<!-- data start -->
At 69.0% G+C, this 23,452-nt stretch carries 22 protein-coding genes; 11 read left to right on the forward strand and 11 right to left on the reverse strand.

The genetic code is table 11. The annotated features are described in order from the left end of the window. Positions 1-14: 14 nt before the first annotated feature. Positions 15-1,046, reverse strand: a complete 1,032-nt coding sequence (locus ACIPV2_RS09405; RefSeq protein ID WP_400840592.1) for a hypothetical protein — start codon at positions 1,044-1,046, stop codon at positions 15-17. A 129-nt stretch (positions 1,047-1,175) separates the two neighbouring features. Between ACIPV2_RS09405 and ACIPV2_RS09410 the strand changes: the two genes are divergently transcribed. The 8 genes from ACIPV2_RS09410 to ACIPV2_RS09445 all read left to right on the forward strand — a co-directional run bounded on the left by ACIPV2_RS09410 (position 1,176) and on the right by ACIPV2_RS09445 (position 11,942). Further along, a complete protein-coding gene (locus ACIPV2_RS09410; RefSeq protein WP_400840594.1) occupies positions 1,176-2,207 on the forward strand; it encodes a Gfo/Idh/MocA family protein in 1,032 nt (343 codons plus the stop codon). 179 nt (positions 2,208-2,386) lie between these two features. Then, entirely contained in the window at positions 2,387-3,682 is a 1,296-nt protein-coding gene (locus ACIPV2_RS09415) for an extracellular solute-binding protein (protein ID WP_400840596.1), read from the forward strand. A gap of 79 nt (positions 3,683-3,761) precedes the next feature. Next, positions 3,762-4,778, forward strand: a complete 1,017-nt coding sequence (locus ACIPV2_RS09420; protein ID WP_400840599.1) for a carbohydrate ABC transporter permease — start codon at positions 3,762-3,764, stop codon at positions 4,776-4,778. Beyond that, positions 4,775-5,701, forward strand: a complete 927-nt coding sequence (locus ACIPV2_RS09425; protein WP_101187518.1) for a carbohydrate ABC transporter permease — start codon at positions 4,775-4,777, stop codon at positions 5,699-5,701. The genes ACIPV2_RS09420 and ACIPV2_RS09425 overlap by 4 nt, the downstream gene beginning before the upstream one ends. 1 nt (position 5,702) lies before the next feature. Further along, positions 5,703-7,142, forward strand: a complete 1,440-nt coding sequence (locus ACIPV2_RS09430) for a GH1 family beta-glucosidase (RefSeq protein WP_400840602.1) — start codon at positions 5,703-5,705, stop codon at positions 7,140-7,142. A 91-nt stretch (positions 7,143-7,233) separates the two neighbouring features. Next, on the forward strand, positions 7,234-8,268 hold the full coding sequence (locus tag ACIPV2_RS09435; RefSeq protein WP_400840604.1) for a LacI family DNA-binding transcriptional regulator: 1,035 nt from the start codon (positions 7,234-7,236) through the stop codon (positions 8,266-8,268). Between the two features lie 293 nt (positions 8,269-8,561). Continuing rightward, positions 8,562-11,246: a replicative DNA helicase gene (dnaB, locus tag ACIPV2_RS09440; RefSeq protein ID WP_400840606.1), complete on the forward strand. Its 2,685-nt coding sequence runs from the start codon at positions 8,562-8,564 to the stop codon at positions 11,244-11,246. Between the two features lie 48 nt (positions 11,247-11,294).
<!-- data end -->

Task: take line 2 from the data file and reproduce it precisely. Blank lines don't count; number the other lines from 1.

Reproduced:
The genetic code is table 11. The annotated features are described in order from the left end of the window. Positions 1-14: 14 nt before the first annotated feature. Positions 15-1,046, reverse strand: a complete 1,032-nt coding sequence (locus ACIPV2_RS09405; RefSeq protein ID WP_400840592.1) for a hypothetical protein — start codon at positions 1,044-1,046, stop codon at positions 15-17. A 129-nt stretch (positions 1,047-1,175) separates the two neighbouring features. Between ACIPV2_RS09405 and ACIPV2_RS09410 the strand changes: the two genes are divergently transcribed. The 8 genes from ACIPV2_RS09410 to ACIPV2_RS09445 all read left to right on the forward strand — a co-directional run bounded on the left by ACIPV2_RS09410 (position 1,176) and on the right by ACIPV2_RS09445 (position 11,942). Further along, a complete protein-coding gene (locus ACIPV2_RS09410; RefSeq protein WP_400840594.1) occupies positions 1,176-2,207 on the forward strand; it encodes a Gfo/Idh/MocA family protein in 1,032 nt (343 codons plus the stop codon). 179 nt (positions 2,208-2,386) lie between these two features. Then, entirely contained in the window at positions 2,387-3,682 is a 1,296-nt protein-coding gene (locus ACIPV2_RS09415) for an extracellular solute-binding protein (protein ID WP_400840596.1), read from the forward strand. A gap of 79 nt (positions 3,683-3,761) precedes the next feature. Next, positions 3,762-4,778, forward strand: a complete 1,017-nt coding sequence (locus ACIPV2_RS09420; protein ID WP_400840599.1) for a carbohydrate ABC transporter permease — start codon at positions 3,762-3,764, stop codon at positions 4,776-4,778. Beyond that, positions 4,775-5,701, forward strand: a complete 927-nt coding sequence (locus ACIPV2_RS09425; protein WP_101187518.1) for a carbohydrate ABC transporter permease — start codon at positions 4,775-4,777, stop codon at positions 5,699-5,701. The genes ACIPV2_RS09420 and ACIPV2_RS09425 overlap by 4 nt, the downstream gene beginning before the upstream one ends. 1 nt (position 5,702) lies before the next feature. Further along, positions 5,703-7,142, forward strand: a complete 1,440-nt coding sequence (locus ACIPV2_RS09430) for a GH1 family beta-glucosidase (RefSeq protein WP_400840602.1) — start codon at positions 5,703-5,705, stop codon at positions 7,140-7,142. A 91-nt stretch (positions 7,143-7,233) separates the two neighbouring features. Next, on the forward strand, positions 7,234-8,268 hold the full coding sequence (locus tag ACIPV2_RS09435; RefSeq protein WP_400840604.1) for a LacI family DNA-binding transcriptional regulator: 1,035 nt from the start codon (positions 7,234-7,236) through the stop codon (positions 8,266-8,268). Between the two features lie 293 nt (positions 8,269-8,561). Continuing rightward, positions 8,562-11,246: a replicative DNA helicase gene (dnaB, locus tag ACIPV2_RS09440; RefSeq protein ID WP_400840606.1), complete on the forward strand. Its 2,685-nt coding sequence runs from the start codon at positions 8,562-8,564 to the stop codon at positions 11,244-11,246. Between the two features lie 48 nt (positions 11,247-11,294).